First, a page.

I did consider lining this, partly to hide the ugly purl side, and to give it a bit more heft. But what do I use? Certainly, it had to have some stretch to match the knitted material, and soft and warm. I did consider knitted jersey, in some brushed finish, but decided against all that in the end. It will just have to be as it is.
As I was nearing the full length, and watching the amount of yarn I still had left, I began musing about putting a border around it all, which would finish the side edges nicely, and add some width to it as well. The trouble was the ends – because of the chevron design, how do you do a hem on that?

But I worked it out, thinking that I would like a folded hem. That is easy enough to do: knit to the width of the hem, do a purl round, and then knit the other side, grafting it on the final round. I had to be sure I had enough yarn left for the hem though!

All was working well, except for the ends. Remember this had that chevron pattern, so I was just able to continue the pattern for the front hem. I was able to pick up stitches easily on the caston edge. But the back side of the hem had to be done IN REVERSE design so that it would all lay flat neatly. I never thought of that until I actually started doing it.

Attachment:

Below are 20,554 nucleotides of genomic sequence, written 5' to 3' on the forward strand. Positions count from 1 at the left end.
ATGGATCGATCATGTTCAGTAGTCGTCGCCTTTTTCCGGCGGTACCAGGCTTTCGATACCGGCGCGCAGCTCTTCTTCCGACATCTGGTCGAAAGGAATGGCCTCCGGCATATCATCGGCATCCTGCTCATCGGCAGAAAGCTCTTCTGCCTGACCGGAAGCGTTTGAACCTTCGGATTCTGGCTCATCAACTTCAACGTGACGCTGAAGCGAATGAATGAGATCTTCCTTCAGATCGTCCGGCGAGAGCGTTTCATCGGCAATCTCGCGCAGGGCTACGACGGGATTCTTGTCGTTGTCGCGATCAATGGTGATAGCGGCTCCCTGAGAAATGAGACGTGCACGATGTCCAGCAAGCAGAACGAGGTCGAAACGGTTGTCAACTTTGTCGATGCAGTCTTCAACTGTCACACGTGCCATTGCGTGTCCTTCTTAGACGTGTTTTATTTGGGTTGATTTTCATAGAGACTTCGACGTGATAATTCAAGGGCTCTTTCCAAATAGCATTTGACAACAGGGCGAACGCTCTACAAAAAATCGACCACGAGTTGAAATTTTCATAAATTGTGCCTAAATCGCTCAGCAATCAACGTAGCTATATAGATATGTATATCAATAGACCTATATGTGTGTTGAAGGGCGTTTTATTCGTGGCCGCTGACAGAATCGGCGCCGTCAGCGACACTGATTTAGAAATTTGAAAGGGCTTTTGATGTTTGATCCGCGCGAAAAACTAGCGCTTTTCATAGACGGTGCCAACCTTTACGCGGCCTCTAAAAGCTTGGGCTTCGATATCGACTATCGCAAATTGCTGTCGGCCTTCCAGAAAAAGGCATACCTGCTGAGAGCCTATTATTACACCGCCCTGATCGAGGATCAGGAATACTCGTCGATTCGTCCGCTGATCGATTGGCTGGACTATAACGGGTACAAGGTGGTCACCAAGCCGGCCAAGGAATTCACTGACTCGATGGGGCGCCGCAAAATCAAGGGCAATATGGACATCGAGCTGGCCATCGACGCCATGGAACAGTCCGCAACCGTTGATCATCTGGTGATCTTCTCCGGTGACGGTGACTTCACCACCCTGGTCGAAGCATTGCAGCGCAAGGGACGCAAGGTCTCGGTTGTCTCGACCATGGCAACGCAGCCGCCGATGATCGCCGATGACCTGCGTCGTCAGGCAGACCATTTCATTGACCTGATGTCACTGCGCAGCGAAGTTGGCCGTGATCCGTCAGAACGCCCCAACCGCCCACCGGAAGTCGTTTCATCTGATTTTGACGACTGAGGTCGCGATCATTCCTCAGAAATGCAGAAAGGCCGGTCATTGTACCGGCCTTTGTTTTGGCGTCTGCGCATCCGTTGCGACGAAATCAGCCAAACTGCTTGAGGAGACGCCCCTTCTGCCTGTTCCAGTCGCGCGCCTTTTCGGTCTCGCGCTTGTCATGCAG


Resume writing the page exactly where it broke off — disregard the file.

So in the end, when I changed colours, I then just picked up stitches all around the sides and the other edge and continued the colour stripe. I then switched to the dark brown for the purl round, thinking a darker colour along the edge would set it off nicely, and then the colour sequence on the back side. By then, I was running dangerously close to running out of yarn, and when a colour ended, I just continued on with the next colour. If anyone examines it closely on the back side, he will see that the stripes aren’t exactly even all around!

In the end, I kind of like it. It is acrylic so won’t hold up well for long, so it was a waste of time to spend so much time on it for little use. It is on my bed already, so I am trying to get as much out of it as I can. I have collected a lot of the old Gunsmoke TV episodes (began in 1955) and watched them while knitting this afghan. Those early episodes are over 50 years old! And in black&white – does anyone remember those? I never watched these when they originally ran, but I do remember some of the later ones, in colour, when the series finally ended in 1975. This afghan took many, many episodes to complete!

Here are some pics. It’s really difficult to show you the true colour, but I think I got close to it. I’m showing you the overall appearance, and a close-up of the hem, both sides.

So while this is not the type of thing I would ever want to do for myself (not in acrylic!), I felt a sense of accomplishment that I finished something that was started (even if it wasn’t my own project at first) and that I will use it for a time instead of the intended recipient. Maybe there will be a feeling of completeness in the world now. I can only hope.